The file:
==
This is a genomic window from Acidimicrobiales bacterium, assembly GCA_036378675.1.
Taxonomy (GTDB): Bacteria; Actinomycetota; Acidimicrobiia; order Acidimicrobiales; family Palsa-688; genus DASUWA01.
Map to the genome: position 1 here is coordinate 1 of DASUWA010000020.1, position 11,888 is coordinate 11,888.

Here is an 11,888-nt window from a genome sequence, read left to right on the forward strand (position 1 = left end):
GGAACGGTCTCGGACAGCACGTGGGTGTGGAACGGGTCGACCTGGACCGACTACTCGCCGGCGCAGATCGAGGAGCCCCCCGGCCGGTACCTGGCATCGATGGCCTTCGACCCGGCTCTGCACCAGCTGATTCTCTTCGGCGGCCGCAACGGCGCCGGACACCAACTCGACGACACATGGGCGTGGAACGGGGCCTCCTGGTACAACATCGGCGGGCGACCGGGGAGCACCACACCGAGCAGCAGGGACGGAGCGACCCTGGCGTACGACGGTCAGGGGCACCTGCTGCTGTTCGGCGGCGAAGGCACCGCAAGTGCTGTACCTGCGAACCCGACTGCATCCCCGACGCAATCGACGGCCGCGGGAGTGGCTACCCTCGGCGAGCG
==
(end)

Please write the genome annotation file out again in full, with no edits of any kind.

This is a genomic window from Acidimicrobiales bacterium, assembly GCA_036378675.1.
Taxonomy (GTDB): Bacteria; Actinomycetota; Acidimicrobiia; order Acidimicrobiales; family Palsa-688; genus DASUWA01.
Map to the genome: position 1 here is coordinate 1 of DASUWA010000020.1, position 11,888 is coordinate 11,888.

Here is an 11,888-nt window from a genome sequence, read left to right on the forward strand (position 1 = left end):
GGAACGGTCTCGGACAGCACGTGGGTGTGGAACGGGTCGACCTGGACCGACTACTCGCCGGCGCAGATCGAGGAGCCCCCCGGCCGGTACCTGGCATCGATGGCCTTCGACCCGGCTCTGCACCAGCTGATTCTCTTCGGCGGCCGCAACGGCGCCGGACACCAACTCGACGACACATGGGCGTGGAACGGGGCCTCCTGGTACAACATCGGCGGGCGACCGGGGAGCACCACACCGAGCAGCAGGGACGGAGCGACCCTGGCGTACGACGGTCAGGGGCACCTGCTGCTGTTCGGCGGCGAAGGCACCGCAAGTGCTGTACCTGCGAACCCGACTGCATCCCCGACGCAATCGACGGCCGCGGGAGTGGCTACCCTCGGCGAGCG